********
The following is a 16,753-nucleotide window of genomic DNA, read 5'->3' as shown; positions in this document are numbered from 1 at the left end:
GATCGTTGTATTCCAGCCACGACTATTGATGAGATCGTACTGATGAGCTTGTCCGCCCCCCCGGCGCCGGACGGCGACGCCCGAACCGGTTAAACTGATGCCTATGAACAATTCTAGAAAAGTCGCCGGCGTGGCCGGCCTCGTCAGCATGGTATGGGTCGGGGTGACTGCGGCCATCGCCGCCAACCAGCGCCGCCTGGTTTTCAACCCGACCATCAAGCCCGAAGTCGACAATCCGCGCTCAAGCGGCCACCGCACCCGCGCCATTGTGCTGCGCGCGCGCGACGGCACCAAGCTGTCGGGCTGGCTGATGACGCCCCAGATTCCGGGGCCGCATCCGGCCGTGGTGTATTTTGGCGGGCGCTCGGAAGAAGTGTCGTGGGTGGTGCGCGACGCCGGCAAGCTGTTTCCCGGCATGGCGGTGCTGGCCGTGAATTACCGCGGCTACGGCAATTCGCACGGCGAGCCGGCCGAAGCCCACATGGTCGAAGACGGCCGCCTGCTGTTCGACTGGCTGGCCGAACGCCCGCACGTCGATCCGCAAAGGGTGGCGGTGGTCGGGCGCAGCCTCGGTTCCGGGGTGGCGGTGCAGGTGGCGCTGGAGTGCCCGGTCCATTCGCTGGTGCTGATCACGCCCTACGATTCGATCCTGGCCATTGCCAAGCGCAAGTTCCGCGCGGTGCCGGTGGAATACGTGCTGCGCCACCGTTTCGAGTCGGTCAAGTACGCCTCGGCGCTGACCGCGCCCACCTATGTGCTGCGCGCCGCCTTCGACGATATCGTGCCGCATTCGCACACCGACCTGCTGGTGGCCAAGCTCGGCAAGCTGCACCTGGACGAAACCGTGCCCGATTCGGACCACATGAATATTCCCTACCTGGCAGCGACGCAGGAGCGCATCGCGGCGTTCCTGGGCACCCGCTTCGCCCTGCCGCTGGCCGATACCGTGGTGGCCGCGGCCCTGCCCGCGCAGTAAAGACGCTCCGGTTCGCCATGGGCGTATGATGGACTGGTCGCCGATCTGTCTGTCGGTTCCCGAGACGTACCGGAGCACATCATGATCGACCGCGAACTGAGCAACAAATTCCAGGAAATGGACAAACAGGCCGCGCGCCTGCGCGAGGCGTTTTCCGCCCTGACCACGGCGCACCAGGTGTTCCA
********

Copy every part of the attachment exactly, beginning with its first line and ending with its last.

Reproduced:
The following is a 16,753-nucleotide window of genomic DNA, read 5'->3' as shown; positions in this document are numbered from 1 at the left end:
GATCGTTGTATTCCAGCCACGACTATTGATGAGATCGTACTGATGAGCTTGTCCGCCCCCCCGGCGCCGGACGGCGACGCCCGAACCGGTTAAACTGATGCCTATGAACAATTCTAGAAAAGTCGCCGGCGTGGCCGGCCTCGTCAGCATGGTATGGGTCGGGGTGACTGCGGCCATCGCCGCCAACCAGCGCCGCCTGGTTTTCAACCCGACCATCAAGCCCGAAGTCGACAATCCGCGCTCAAGCGGCCACCGCACCCGCGCCATTGTGCTGCGCGCGCGCGACGGCACCAAGCTGTCGGGCTGGCTGATGACGCCCCAGATTCCGGGGCCGCATCCGGCCGTGGTGTATTTTGGCGGGCGCTCGGAAGAAGTGTCGTGGGTGGTGCGCGACGCCGGCAAGCTGTTTCCCGGCATGGCGGTGCTGGCCGTGAATTACCGCGGCTACGGCAATTCGCACGGCGAGCCGGCCGAAGCCCACATGGTCGAAGACGGCCGCCTGCTGTTCGACTGGCTGGCCGAACGCCCGCACGTCGATCCGCAAAGGGTGGCGGTGGTCGGGCGCAGCCTCGGTTCCGGGGTGGCGGTGCAGGTGGCGCTGGAGTGCCCGGTCCATTCGCTGGTGCTGATCACGCCCTACGATTCGATCCTGGCCATTGCCAAGCGCAAGTTCCGCGCGGTGCCGGTGGAATACGTGCTGCGCCACCGTTTCGAGTCGGTCAAGTACGCCTCGGCGCTGACCGCGCCCACCTATGTGCTGCGCGCCGCCTTCGACGATATCGTGCCGCATTCGCACACCGACCTGCTGGTGGCCAAGCTCGGCAAGCTGCACCTGGACGAAACCGTGCCCGATTCGGACCACATGAATATTCCCTACCTGGCAGCGACGCAGGAGCGCATCGCGGCGTTCCTGGGCACCCGCTTCGCCCTGCCGCTGGCCGATACCGTGGTGGCCGCGGCCCTGCCCGCGCAGTAAAGACGCTCCGGTTCGCCATGGGCGTATGATGGACTGGTCGCCGATCTGTCTGTCGGTTCCCGAGACGTACCGGAGCACATCATGATCGACCGCGAACTGAGCAACAAATTCCAGGAAATGGACAAACAGGCCGCGCGCCTGCGCGAGGCGTTTTCCGCCCTGACCACGGCGCACCAGGTGTTCCA